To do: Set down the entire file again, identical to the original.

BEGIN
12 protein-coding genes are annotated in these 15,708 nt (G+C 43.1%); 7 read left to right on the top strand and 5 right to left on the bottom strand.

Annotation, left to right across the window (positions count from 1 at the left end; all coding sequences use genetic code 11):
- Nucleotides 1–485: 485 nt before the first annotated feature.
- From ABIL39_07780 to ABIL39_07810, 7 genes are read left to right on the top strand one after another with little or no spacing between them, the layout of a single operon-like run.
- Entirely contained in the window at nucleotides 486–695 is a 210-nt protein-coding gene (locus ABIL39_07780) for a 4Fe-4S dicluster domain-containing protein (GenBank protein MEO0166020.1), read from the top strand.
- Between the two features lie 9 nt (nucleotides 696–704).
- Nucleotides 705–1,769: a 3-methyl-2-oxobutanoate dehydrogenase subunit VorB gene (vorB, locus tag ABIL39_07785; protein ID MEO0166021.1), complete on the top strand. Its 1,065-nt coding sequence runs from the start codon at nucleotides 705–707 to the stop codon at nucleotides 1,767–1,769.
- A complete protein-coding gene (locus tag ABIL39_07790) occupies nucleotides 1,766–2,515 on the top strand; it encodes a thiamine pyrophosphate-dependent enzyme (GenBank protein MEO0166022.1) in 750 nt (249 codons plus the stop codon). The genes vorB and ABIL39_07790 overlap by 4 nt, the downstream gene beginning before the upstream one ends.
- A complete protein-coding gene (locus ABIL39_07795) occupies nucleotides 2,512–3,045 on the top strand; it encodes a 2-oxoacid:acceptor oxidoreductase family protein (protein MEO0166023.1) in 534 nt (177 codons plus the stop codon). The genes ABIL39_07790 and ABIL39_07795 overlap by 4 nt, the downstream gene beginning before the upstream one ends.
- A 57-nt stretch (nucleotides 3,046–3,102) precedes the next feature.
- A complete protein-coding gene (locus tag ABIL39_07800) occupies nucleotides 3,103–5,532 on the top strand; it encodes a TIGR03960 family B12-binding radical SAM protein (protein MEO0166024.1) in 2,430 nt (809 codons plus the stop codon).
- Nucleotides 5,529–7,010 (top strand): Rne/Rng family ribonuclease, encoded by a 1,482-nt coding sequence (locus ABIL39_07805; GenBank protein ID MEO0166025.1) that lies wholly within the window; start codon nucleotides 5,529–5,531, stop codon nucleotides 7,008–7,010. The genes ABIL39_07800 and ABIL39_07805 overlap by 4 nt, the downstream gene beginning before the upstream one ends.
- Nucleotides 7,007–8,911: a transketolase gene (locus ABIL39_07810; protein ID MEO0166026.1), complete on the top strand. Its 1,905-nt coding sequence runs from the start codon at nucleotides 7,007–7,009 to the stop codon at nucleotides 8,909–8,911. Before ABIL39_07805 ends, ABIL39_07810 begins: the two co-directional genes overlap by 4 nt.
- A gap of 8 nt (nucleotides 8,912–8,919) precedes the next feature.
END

12 protein-coding genes are annotated in these 15,708 nt (G+C 43.1%); 7 read left to right on the top strand and 5 right to left on the bottom strand.

Annotation, left to right across the window (positions count from 1 at the left end; all coding sequences use genetic code 11):
- Nucleotides 1–485: 485 nt before the first annotated feature.
- From ABIL39_07780 to ABIL39_07810, 7 genes are read left to right on the top strand one after another with little or no spacing between them, the layout of a single operon-like run.
- Entirely contained in the window at nucleotides 486–695 is a 210-nt protein-coding gene (locus ABIL39_07780) for a 4Fe-4S dicluster domain-containing protein (GenBank protein MEO0166020.1), read from the top strand.
- Between the two features lie 9 nt (nucleotides 696–704).
- Nucleotides 705–1,769: a 3-methyl-2-oxobutanoate dehydrogenase subunit VorB gene (vorB, locus tag ABIL39_07785; protein ID MEO0166021.1), complete on the top strand. Its 1,065-nt coding sequence runs from the start codon at nucleotides 705–707 to the stop codon at nucleotides 1,767–1,769.
- A complete protein-coding gene (locus tag ABIL39_07790) occupies nucleotides 1,766–2,515 on the top strand; it encodes a thiamine pyrophosphate-dependent enzyme (GenBank protein MEO0166022.1) in 750 nt (249 codons plus the stop codon). The genes vorB and ABIL39_07790 overlap by 4 nt, the downstream gene beginning before the upstream one ends.
- A complete protein-coding gene (locus ABIL39_07795) occupies nucleotides 2,512–3,045 on the top strand; it encodes a 2-oxoacid:acceptor oxidoreductase family protein (protein MEO0166023.1) in 534 nt (177 codons plus the stop codon). The genes ABIL39_07790 and ABIL39_07795 overlap by 4 nt, the downstream gene beginning before the upstream one ends.
- A 57-nt stretch (nucleotides 3,046–3,102) precedes the next feature.
- A complete protein-coding gene (locus tag ABIL39_07800) occupies nucleotides 3,103–5,532 on the top strand; it encodes a TIGR03960 family B12-binding radical SAM protein (protein MEO0166024.1) in 2,430 nt (809 codons plus the stop codon).
- Nucleotides 5,529–7,010 (top strand): Rne/Rng family ribonuclease, encoded by a 1,482-nt coding sequence (locus ABIL39_07805; GenBank protein ID MEO0166025.1) that lies wholly within the window; start codon nucleotides 5,529–5,531, stop codon nucleotides 7,008–7,010. The genes ABIL39_07800 and ABIL39_07805 overlap by 4 nt, the downstream gene beginning before the upstream one ends.
- Nucleotides 7,007–8,911: a transketolase gene (locus ABIL39_07810; protein ID MEO0166026.1), complete on the top strand. Its 1,905-nt coding sequence runs from the start codon at nucleotides 7,007–7,009 to the stop codon at nucleotides 8,909–8,911. Before ABIL39_07805 ends, ABIL39_07810 begins: the two co-directional genes overlap by 4 nt.
- A gap of 8 nt (nucleotides 8,912–8,919) precedes the next feature.